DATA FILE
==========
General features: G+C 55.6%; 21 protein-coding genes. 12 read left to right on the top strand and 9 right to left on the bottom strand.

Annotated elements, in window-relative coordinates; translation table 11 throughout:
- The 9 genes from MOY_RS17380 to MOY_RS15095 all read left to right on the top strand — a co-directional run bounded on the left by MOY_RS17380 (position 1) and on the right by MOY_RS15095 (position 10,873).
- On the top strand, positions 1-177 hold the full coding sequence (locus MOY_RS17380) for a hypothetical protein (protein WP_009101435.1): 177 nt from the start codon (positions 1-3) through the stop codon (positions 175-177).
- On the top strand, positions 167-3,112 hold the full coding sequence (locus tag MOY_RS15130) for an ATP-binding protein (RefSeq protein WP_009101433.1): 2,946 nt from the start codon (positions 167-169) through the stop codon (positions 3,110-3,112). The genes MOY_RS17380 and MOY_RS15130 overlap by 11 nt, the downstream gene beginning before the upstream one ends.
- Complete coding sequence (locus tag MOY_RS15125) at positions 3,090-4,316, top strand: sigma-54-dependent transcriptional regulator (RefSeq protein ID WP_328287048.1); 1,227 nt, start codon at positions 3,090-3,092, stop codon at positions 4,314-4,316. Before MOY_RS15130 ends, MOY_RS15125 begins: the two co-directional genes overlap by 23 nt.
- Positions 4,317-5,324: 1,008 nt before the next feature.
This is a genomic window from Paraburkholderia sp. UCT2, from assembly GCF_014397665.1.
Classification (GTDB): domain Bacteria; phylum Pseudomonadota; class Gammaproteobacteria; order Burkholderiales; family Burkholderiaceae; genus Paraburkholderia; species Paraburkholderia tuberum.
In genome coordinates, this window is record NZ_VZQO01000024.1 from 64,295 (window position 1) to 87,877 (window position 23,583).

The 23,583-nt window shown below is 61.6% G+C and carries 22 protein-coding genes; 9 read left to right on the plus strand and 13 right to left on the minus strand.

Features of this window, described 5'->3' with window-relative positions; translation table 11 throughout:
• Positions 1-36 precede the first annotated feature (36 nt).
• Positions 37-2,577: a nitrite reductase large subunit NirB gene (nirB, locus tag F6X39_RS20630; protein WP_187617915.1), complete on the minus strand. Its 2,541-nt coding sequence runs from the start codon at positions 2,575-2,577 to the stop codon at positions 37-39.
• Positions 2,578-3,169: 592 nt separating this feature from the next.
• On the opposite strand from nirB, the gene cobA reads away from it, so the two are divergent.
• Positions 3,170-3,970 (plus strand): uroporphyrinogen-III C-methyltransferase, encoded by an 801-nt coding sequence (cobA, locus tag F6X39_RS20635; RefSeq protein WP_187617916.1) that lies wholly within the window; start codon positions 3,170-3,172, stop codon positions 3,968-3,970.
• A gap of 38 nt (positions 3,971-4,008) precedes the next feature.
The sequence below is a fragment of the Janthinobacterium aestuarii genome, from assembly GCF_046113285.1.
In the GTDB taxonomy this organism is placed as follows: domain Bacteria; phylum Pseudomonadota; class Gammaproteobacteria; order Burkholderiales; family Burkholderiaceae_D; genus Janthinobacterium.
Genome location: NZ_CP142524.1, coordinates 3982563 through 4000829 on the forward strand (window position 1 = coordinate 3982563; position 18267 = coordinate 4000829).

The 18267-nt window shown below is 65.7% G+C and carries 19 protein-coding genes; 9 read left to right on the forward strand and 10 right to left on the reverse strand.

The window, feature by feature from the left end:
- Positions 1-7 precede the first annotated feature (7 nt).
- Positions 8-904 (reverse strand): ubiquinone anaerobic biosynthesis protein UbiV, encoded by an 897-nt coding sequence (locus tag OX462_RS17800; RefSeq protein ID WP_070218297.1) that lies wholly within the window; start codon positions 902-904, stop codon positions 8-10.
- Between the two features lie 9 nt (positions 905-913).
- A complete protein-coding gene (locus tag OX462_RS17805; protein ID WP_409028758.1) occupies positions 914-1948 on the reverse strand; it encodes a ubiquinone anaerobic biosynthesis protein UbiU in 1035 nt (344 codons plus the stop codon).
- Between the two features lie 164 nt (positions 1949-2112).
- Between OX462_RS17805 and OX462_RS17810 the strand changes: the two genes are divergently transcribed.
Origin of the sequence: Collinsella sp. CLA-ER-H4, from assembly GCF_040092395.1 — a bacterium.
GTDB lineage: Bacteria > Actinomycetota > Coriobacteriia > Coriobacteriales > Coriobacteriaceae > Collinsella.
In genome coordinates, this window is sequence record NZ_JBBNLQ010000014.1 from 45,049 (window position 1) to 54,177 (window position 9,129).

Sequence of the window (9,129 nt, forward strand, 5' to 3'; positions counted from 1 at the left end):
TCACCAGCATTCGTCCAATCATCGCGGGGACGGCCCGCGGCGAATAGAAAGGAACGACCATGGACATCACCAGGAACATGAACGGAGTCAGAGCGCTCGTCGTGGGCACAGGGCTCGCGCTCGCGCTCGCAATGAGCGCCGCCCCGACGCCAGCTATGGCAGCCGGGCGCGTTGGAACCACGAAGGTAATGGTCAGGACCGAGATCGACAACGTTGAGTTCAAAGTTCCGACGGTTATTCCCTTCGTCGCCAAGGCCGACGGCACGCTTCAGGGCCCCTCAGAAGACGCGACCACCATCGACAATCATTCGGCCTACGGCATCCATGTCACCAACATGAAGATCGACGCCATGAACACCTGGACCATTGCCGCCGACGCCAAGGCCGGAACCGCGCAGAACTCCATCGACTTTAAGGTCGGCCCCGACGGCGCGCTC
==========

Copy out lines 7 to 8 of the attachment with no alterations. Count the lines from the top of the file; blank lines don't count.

- Positions 4,317-5,324: 1,008 nt before the next feature.
This is a genomic window from Paraburkholderia sp. UCT2, from assembly GCF_014397665.1.